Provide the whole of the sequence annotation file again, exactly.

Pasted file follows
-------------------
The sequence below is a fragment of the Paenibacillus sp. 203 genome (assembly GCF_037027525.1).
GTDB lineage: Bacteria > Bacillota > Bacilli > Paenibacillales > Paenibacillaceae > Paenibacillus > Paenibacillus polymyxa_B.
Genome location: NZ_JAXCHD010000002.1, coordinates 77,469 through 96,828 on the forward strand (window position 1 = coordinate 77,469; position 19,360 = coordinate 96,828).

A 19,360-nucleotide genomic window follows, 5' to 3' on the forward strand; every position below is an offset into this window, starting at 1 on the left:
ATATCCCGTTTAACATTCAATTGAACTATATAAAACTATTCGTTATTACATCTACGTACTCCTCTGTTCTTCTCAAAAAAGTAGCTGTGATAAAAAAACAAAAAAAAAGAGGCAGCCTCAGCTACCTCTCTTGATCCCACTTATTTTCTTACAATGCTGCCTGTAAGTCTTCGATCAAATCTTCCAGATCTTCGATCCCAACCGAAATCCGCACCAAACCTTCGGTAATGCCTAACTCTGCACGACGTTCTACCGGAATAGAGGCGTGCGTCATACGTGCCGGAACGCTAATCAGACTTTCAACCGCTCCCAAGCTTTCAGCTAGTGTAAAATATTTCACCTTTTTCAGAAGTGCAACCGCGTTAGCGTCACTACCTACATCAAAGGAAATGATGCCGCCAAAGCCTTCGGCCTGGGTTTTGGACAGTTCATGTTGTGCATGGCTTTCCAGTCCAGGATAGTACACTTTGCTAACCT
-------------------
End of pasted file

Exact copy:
The sequence below is a fragment of the Paenibacillus sp. 203 genome (assembly GCF_037027525.1).
GTDB lineage: Bacteria > Bacillota > Bacilli > Paenibacillales > Paenibacillaceae > Paenibacillus > Paenibacillus polymyxa_B.
Genome location: NZ_JAXCHD010000002.1, coordinates 77,469 through 96,828 on the forward strand (window position 1 = coordinate 77,469; position 19,360 = coordinate 96,828).

A 19,360-nucleotide genomic window follows, 5' to 3' on the forward strand; every position below is an offset into this window, starting at 1 on the left:
ATATCCCGTTTAACATTCAATTGAACTATATAAAACTATTCGTTATTACATCTACGTACTCCTCTGTTCTTCTCAAAAAAGTAGCTGTGATAAAAAAACAAAAAAAAAGAGGCAGCCTCAGCTACCTCTCTTGATCCCACTTATTTTCTTACAATGCTGCCTGTAAGTCTTCGATCAAATCTTCCAGATCTTCGATCCCAACCGAAATCCGCACCAAACCTTCGGTAATGCCTAACTCTGCACGACGTTCTACCGGAATAGAGGCGTGCGTCATACGTGCCGGAACGCTAATCAGACTTTCAACCGCTCCCAAGCTTTCAGCTAGTGTAAAATATTTCACCTTTTTCAGAAGTGCAACCGCGTTAGCGTCACTACCTACATCAAAGGAAATGATGCCGCCAAAGCCTTCGGCCTGGGTTTTGGACAGTTCATGTTGTGCATGGCTTTCCAGTCCAGGATAGTACACTTTGCTAACCT